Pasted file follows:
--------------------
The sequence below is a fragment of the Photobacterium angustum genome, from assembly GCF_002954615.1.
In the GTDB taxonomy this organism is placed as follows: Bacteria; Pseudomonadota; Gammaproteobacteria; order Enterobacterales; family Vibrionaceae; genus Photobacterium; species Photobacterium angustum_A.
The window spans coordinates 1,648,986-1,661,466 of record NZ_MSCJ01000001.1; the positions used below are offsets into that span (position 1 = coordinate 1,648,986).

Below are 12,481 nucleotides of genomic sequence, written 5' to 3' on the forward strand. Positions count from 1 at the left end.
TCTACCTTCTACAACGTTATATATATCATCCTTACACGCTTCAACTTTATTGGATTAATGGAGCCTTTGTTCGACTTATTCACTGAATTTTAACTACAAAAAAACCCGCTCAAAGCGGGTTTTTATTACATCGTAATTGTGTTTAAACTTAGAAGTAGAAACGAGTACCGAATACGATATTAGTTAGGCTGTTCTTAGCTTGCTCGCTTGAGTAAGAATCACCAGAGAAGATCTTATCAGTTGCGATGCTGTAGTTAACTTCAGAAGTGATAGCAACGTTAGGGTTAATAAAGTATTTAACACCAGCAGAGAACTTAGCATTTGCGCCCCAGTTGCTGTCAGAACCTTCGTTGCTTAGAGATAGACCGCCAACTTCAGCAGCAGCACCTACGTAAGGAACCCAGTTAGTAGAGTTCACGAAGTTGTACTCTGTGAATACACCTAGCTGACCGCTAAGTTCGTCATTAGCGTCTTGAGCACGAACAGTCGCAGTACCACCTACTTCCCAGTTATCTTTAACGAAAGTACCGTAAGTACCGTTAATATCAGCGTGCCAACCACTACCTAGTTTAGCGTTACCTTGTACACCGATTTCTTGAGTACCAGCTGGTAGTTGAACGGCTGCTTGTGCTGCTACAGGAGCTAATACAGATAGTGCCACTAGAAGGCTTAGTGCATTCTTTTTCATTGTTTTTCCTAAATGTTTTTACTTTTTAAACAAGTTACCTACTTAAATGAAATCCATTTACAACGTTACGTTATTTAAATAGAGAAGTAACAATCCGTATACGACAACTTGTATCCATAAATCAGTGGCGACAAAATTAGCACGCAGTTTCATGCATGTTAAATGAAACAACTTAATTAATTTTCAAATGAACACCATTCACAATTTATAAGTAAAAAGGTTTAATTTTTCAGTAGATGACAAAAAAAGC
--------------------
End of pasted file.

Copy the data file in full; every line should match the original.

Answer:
The sequence below is a fragment of the Photobacterium angustum genome, from assembly GCF_002954615.1.
In the GTDB taxonomy this organism is placed as follows: Bacteria; Pseudomonadota; Gammaproteobacteria; order Enterobacterales; family Vibrionaceae; genus Photobacterium; species Photobacterium angustum_A.
The window spans coordinates 1,648,986-1,661,466 of record NZ_MSCJ01000001.1; the positions used below are offsets into that span (position 1 = coordinate 1,648,986).

Below are 12,481 nucleotides of genomic sequence, written 5' to 3' on the forward strand. Positions count from 1 at the left end.
TCTACCTTCTACAACGTTATATATATCATCCTTACACGCTTCAACTTTATTGGATTAATGGAGCCTTTGTTCGACTTATTCACTGAATTTTAACTACAAAAAAACCCGCTCAAAGCGGGTTTTTATTACATCGTAATTGTGTTTAAACTTAGAAGTAGAAACGAGTACCGAATACGATATTAGTTAGGCTGTTCTTAGCTTGCTCGCTTGAGTAAGAATCACCAGAGAAGATCTTATCAGTTGCGATGCTGTAGTTAACTTCAGAAGTGATAGCAACGTTAGGGTTAATAAAGTATTTAACACCAGCAGAGAACTTAGCATTTGCGCCCCAGTTGCTGTCAGAACCTTCGTTGCTTAGAGATAGACCGCCAACTTCAGCAGCAGCACCTACGTAAGGAACCCAGTTAGTAGAGTTCACGAAGTTGTACTCTGTGAATACACCTAGCTGACCGCTAAGTTCGTCATTAGCGTCTTGAGCACGAACAGTCGCAGTACCACCTACTTCCCAGTTATCTTTAACGAAAGTACCGTAAGTACCGTTAATATCAGCGTGCCAACCACTACCTAGTTTAGCGTTACCTTGTACACCGATTTCTTGAGTACCAGCTGGTAGTTGAACGGCTGCTTGTGCTGCTACAGGAGCTAATACAGATAGTGCCACTAGAAGGCTTAGTGCATTCTTTTTCATTGTTTTTCCTAAATGTTTTTACTTTTTAAACAAGTTACCTACTTAAATGAAATCCATTTACAACGTTACGTTATTTAAATAGAGAAGTAACAATCCGTATACGACAACTTGTATCCATAAATCAGTGGCGACAAAATTAGCACGCAGTTTCATGCATGTTAAATGAAACAACTTAATTAATTTTCAAATGAACACCATTCACAATTTATAAGTAAAAAGGTTTAATTTTTCAGTAGATGACAAAAAAAGC